Utricularia Botanical Paintings

Modern microscopy techniques enable us to capture the shape and inner beauty of the leaf traps of carnivorous plants. These plants have intrigued people for many years. It is fascinating to discover sinister plants which eat animals, when you only expect plants to be food. Collectors and explorers documented animal eating plants over the last few centuries to spread information of newly discovered species and pose questions about how and why these plants captured insects. The John Innes Centre Historical Collection contains a special collection of rare books with botanical paintings and drawings documenting the history of Botany and plant research. These stunning antique prints were found in this archive mostly in Curtis’s Botanical Magazine.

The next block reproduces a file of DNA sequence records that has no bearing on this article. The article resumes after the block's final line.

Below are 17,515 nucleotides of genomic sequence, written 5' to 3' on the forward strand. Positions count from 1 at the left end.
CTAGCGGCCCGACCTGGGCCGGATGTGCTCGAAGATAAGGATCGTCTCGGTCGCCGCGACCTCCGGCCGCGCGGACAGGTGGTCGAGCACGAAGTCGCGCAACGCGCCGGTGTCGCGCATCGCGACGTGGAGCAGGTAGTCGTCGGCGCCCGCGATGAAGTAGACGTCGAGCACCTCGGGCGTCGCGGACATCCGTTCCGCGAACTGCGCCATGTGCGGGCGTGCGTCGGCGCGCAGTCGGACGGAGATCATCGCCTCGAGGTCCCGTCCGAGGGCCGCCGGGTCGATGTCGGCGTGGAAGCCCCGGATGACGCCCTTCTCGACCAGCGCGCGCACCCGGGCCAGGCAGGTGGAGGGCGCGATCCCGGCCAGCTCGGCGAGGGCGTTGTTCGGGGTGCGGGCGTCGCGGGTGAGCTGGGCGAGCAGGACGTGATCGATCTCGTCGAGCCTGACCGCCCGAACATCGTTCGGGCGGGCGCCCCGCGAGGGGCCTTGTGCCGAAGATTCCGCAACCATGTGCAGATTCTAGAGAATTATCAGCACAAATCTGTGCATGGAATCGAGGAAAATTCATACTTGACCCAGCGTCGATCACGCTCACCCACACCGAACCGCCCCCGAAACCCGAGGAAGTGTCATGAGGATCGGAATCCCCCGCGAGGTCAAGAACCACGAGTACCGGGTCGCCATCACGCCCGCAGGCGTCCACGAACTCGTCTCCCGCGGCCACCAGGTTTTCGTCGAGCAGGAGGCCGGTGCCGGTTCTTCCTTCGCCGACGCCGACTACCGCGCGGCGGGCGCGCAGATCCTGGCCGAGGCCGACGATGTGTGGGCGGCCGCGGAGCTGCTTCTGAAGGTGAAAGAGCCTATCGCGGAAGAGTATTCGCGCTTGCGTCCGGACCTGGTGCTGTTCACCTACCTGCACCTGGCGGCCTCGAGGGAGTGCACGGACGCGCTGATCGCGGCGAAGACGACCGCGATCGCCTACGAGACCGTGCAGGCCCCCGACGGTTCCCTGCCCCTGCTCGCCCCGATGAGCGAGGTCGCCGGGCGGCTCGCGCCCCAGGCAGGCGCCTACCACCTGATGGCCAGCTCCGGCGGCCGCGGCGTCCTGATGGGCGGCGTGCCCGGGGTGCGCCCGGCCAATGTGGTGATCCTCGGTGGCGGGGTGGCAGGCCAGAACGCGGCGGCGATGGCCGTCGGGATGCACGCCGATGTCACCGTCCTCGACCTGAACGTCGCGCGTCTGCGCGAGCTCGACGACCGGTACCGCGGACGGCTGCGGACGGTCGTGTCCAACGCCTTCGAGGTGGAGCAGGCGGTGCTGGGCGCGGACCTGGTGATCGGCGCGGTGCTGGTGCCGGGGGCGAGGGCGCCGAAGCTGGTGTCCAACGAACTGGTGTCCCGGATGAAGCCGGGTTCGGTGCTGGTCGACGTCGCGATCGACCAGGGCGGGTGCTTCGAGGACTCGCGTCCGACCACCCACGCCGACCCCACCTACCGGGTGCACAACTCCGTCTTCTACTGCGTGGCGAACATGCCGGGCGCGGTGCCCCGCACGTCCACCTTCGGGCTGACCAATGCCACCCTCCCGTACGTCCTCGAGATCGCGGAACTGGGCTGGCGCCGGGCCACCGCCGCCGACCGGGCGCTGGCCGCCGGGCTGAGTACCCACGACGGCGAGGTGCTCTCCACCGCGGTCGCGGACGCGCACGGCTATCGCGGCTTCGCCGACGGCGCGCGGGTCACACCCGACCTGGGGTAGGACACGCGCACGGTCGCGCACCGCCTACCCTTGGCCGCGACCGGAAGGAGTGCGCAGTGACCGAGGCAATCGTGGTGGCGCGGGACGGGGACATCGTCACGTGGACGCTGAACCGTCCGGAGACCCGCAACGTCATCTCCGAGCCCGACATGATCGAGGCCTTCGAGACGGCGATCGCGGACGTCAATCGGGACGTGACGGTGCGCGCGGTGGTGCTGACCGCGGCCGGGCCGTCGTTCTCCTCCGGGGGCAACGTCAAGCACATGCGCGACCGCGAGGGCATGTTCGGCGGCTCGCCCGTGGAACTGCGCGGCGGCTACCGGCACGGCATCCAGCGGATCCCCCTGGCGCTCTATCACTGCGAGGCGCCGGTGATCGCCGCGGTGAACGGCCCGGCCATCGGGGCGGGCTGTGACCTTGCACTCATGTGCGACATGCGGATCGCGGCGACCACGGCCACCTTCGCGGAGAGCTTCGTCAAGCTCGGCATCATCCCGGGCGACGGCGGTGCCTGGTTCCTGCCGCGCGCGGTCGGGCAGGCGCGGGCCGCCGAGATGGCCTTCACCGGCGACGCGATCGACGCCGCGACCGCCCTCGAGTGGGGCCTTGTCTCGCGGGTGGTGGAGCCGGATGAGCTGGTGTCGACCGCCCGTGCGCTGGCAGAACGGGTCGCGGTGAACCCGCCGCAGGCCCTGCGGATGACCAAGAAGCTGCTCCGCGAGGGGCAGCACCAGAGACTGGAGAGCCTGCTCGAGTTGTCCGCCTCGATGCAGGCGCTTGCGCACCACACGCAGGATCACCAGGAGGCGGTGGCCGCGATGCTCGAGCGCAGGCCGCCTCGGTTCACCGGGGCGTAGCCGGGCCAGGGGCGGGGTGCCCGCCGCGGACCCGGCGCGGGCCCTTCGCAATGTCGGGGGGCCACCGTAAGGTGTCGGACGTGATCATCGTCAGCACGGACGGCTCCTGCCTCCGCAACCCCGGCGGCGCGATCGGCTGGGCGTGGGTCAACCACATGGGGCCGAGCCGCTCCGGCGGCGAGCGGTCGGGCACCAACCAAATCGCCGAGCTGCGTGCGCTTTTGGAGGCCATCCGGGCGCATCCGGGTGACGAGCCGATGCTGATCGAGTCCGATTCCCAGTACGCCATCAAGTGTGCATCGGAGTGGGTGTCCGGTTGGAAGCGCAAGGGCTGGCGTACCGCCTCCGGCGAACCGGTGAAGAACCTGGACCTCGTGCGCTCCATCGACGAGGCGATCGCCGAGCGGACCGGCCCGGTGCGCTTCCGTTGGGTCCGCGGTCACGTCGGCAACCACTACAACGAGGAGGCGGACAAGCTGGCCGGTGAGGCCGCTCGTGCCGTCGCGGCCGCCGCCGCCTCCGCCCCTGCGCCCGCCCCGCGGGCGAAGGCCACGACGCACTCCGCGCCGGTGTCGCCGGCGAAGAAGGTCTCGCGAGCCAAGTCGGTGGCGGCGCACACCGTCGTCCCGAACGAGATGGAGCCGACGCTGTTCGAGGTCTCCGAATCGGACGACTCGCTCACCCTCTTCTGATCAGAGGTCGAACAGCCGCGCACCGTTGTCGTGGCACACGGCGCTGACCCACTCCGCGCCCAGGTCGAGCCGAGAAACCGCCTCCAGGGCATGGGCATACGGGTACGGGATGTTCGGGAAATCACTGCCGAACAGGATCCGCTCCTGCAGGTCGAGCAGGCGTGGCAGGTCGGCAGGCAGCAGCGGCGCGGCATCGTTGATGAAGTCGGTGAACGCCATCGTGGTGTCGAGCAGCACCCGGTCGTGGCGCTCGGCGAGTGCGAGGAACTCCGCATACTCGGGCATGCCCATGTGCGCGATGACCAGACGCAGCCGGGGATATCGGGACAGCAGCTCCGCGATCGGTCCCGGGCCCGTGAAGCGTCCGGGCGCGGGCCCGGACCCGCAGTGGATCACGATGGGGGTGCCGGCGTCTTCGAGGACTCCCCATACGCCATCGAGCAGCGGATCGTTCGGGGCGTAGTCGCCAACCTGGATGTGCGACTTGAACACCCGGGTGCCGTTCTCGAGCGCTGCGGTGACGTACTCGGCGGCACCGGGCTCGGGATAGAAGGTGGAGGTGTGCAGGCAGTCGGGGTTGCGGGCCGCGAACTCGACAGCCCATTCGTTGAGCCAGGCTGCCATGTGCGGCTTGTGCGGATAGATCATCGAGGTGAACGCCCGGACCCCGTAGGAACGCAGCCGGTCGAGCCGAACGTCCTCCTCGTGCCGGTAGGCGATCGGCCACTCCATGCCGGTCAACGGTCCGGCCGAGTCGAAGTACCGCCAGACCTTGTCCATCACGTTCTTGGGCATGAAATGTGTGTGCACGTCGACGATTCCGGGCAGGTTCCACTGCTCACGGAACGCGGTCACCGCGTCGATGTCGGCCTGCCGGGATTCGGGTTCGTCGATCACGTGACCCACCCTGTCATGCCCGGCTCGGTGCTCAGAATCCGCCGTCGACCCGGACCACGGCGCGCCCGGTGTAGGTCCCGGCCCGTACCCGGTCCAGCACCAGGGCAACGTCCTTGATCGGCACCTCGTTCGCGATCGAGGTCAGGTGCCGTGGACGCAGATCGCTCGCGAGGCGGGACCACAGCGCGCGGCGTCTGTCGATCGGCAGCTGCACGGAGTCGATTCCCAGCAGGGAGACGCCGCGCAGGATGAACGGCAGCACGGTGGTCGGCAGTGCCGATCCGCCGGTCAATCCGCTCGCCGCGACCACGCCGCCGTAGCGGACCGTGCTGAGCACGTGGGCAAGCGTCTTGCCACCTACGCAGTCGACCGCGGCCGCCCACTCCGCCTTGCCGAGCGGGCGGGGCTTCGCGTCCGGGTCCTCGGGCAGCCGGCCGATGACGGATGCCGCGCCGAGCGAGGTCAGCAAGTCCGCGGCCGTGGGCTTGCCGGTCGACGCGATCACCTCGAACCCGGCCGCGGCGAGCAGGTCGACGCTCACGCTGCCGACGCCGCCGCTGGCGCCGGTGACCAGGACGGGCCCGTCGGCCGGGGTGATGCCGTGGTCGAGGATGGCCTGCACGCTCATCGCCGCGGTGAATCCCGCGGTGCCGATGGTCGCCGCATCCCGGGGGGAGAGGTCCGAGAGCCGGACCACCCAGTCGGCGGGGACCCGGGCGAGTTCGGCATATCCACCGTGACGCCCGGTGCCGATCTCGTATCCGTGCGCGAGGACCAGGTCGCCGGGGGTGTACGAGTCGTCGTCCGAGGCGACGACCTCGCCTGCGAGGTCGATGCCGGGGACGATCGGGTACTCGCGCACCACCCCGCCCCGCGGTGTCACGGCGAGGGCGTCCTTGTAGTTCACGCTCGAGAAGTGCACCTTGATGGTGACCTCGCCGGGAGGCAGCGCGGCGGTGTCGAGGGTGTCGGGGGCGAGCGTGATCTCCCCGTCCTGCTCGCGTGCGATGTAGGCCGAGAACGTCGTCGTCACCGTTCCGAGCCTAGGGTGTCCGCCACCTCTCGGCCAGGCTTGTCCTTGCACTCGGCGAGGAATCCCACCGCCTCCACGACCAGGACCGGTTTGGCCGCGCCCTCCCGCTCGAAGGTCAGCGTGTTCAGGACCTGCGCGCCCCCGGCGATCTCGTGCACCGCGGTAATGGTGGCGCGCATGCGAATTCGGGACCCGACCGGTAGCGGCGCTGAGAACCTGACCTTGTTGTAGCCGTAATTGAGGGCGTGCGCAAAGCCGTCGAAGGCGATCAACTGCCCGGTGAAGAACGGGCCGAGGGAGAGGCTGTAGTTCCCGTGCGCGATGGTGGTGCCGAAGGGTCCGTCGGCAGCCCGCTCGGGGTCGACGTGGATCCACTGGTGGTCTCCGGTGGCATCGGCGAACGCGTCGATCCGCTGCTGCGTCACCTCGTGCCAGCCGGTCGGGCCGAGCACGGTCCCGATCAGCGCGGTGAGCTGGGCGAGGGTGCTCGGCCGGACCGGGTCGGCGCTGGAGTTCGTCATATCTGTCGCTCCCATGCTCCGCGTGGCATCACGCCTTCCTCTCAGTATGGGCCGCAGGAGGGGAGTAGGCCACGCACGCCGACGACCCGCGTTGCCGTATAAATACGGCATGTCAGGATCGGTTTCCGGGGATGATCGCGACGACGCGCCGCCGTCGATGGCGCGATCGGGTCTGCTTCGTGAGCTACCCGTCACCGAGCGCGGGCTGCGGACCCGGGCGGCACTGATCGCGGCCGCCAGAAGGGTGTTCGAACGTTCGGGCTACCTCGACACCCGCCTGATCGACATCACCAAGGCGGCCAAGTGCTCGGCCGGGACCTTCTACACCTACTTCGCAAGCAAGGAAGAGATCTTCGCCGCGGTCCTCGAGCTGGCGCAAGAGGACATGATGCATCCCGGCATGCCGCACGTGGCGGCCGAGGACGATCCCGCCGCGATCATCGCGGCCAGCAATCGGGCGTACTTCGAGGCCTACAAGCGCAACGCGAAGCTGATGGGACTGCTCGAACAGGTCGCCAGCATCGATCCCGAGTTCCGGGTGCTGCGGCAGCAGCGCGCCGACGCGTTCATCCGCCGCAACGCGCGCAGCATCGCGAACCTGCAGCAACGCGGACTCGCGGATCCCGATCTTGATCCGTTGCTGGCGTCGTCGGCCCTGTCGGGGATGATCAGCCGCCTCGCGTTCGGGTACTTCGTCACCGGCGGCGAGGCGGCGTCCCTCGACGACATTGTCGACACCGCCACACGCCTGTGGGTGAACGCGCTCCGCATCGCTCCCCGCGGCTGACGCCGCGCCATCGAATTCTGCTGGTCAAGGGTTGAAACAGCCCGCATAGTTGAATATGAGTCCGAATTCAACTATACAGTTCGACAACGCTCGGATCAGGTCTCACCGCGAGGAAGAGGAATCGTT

Utricularia intermedia from Sowerby’s English botany, plate 2489 (1813) shows a whole plant of the aquatic Utricularia intermedia from Europe, North America and Asia. Bladders float on stolons. Yellow snapdragon like flowers are carried on a stem rising above the water surface.
Utricularia longifolia from Curtis’s botanical magazine, plate 8516 (1913) shows an epiphytic bladderwort from Brazil with bladder traps growing at the base of the plant and pink orchid like flowers growing on a tall inflorescence.
Utricularia bifida from Curtis’s botanical magazine, plate 6689 (1883). A terrestrial bladderwort with Snapdragon or Toadflax like flowers. Bladders grow below ground. Utricularia bifida is found in the damp soil and paddy fields of Asia and Oceania
Utricularia montana from Curtis’s botanical magazine, plate 5923 (1871). An epiphytic bladderwort found in South America and the Antilles with bladders (not shown) found at the base of the plant and showy white flowers.